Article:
The Meaning Of Mindfulness

285368472_91b377a1b7_zMindfulness is one of those fashionable terms that you see getting used just about everywhere, but what exactly does it mean?

In his book, The Mindful Brain: Reflection and Attunement in the Cultivation of Well-Being, Daniel J. Siegel, Director of the Mindsight Institute, Co-Director of the UCLA Mindful Awareness Research Center and the author of several books, writes:

Mindfulness in its most general sense is about waking up from a life on automatic, and being sensitive to novelty in our everyday experiences.  With mindful awareness the flow of energy and information that is our mind enters our conscious attention and we can both appreciate its contents and come to regulate  its flow in a new way.  Mindful awareness, as we will see, actually involves more than just simply being aware: It involves being aware of aspects of the mind itself.  Instead of being on automatic and mindless, mindfulness helps us awaken, and by reflecting on the mind we are enabled to make choices and thus change becomes possible.

Being mindful is not only being aware, it is being aware of awareness. It is approaching the present experience with a reflective awareness including the qualities of curiosity, openness, acceptance, and love.  Siegel has coined the acronym COAL to remember these.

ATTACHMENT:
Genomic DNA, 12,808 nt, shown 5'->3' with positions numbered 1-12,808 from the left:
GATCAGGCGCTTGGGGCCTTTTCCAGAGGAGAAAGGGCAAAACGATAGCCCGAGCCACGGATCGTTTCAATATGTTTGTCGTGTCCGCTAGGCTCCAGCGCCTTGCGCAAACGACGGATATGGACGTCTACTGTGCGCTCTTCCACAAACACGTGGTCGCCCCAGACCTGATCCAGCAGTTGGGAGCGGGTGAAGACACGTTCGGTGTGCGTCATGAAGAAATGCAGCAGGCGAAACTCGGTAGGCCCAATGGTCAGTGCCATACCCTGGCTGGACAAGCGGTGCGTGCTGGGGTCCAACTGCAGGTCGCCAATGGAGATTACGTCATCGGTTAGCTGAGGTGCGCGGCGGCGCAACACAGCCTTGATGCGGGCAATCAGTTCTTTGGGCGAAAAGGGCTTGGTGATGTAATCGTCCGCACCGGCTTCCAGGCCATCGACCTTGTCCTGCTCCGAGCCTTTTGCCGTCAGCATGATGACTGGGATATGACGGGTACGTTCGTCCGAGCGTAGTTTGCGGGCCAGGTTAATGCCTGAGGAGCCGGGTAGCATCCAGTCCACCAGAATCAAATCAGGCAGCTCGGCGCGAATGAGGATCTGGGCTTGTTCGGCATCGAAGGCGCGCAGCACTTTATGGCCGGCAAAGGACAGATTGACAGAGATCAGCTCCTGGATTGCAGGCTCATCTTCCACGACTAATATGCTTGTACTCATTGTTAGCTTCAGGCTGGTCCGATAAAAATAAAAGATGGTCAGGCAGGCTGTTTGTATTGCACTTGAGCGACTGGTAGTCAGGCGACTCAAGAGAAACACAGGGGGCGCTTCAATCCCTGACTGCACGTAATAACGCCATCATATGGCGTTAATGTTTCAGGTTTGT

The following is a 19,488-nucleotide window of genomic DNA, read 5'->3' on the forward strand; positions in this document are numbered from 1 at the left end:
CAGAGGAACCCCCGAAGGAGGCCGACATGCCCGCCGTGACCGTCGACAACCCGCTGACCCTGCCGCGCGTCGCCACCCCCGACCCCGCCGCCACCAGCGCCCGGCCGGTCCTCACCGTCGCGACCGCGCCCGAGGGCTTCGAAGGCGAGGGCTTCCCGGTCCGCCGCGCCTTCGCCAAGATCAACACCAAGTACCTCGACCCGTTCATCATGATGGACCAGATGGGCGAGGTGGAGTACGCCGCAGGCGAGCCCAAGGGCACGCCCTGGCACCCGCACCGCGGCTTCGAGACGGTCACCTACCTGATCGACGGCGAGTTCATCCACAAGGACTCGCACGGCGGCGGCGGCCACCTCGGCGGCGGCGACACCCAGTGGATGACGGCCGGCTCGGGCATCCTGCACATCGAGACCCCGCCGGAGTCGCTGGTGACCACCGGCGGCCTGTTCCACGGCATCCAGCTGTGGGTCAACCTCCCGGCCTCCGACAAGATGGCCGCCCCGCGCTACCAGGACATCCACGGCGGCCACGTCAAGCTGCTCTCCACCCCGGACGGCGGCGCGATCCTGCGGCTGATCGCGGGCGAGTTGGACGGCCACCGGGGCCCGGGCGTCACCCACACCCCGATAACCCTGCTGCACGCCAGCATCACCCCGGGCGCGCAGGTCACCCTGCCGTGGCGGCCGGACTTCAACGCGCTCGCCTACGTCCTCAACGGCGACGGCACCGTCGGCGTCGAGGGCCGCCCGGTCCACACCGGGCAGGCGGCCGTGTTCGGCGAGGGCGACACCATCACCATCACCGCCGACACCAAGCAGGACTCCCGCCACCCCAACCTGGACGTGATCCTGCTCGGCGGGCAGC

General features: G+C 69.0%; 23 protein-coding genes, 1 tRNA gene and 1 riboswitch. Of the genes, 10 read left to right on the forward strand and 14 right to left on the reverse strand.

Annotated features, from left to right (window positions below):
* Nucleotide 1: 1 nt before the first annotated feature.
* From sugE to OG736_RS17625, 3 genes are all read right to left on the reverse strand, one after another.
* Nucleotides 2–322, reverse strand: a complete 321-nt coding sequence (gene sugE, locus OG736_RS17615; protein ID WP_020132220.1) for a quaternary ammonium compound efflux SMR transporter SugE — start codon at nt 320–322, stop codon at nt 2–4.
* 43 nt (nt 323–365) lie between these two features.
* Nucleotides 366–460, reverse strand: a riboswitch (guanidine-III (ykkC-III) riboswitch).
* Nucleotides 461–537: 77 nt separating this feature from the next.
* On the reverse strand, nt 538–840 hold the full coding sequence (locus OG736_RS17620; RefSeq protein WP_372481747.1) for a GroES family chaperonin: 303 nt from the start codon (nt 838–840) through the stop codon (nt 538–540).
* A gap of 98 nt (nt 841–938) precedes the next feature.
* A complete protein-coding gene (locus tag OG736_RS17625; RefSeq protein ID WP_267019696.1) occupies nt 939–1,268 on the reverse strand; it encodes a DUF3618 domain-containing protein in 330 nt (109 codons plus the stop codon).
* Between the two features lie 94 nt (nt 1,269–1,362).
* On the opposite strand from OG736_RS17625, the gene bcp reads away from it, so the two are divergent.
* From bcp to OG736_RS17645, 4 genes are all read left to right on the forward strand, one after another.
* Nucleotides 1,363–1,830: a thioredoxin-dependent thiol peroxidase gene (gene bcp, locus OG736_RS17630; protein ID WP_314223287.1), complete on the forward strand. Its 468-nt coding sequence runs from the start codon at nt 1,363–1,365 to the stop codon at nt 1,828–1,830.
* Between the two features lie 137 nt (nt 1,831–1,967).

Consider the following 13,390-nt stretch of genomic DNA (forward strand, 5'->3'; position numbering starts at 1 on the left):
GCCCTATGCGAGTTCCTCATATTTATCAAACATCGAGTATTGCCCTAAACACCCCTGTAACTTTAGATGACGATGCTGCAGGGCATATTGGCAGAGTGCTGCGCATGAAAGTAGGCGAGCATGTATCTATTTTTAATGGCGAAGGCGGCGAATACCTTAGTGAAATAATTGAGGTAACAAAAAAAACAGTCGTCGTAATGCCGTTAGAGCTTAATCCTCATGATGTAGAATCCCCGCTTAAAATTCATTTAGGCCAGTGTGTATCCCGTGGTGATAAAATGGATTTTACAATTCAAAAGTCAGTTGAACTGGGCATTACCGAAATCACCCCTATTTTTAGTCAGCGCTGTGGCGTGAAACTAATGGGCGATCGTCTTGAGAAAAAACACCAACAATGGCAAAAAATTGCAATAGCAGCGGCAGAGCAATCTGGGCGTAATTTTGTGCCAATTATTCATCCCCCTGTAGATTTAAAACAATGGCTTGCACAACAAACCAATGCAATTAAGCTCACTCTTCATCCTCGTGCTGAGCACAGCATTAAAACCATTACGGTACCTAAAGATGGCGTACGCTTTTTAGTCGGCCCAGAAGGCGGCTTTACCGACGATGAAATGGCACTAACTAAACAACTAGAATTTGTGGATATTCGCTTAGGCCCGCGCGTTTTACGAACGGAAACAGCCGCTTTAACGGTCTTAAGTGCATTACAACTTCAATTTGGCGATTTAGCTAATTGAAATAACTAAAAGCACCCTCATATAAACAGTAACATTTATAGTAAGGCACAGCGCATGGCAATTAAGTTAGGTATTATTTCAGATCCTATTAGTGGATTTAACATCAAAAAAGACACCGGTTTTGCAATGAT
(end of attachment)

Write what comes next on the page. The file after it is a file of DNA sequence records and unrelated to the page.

In the book, Siegel quotes Jon Kabat Zinn as defining mindfulness as: “The awareness that emerges through paying attention on purpose, in the present moment, and nonjudgmentally to the unfolding of experience moment by moment.”

Another definition he offers which comes from  The Innerkids Program, designed to teach young children basic mindfulness skills, is: “Being aware of what is happening as it is happening.”

In mindfulness studies, there are five basic factors that tend to comprise mindfulness:

  • Nonreactivity to inner experience (e.g., perceiving feelings and emotions without having to react to them);
  • observing/noticing/attending to sensations, perceptions, thoughts, feelings (e.g., remaining present with sensations and feelings even when they are unpleasant or painful);
  • acting with awareness/not on automatic pilot, concentration/nondistraction (e.g., breaking or spilling things because of carelessness, not paying attention, or thinking of something else);
  • describing/labeling with words (e.g., easily putting beliefs, opinions, and expectations into words);
  • nonjudgmental of experience (e.g., criticizing oneself for having irrational or appropriate emotions).

Almost every culture and religion have practices that encourage and help people to develop awareness of the present moment or mindfulness including meditation, prayer, yoga, tai chi and qui quong.  These practices share the common intent to consciously focus awareness in a very specific way.  Siegel writes:  “Direct experience in the present moment has been described as a fundamental part of Buddhist, Christian, Hindu, Islamic, Jewish and Taoist teaching.”  Mindfulness is not associated with any one religious orientation nor does it conflict with any.

Research has shown mindfulness to significantly improve a wide range of conditions from borderline personality disorder, obsessive compulsive disorder, eating disorders, post traumatic stress disorder, and anxiety disorders.  It has shown to be helpful in the prevention of relapse with chronic depression and substance abuse.  I know that it has sure changed my life dramatically for the better as it helped me recover from depression and a serious brain injury resulting from a suicide attempt.  It can your change your life for the better too!

image source: https://www.flickr.com/photos/naukhel/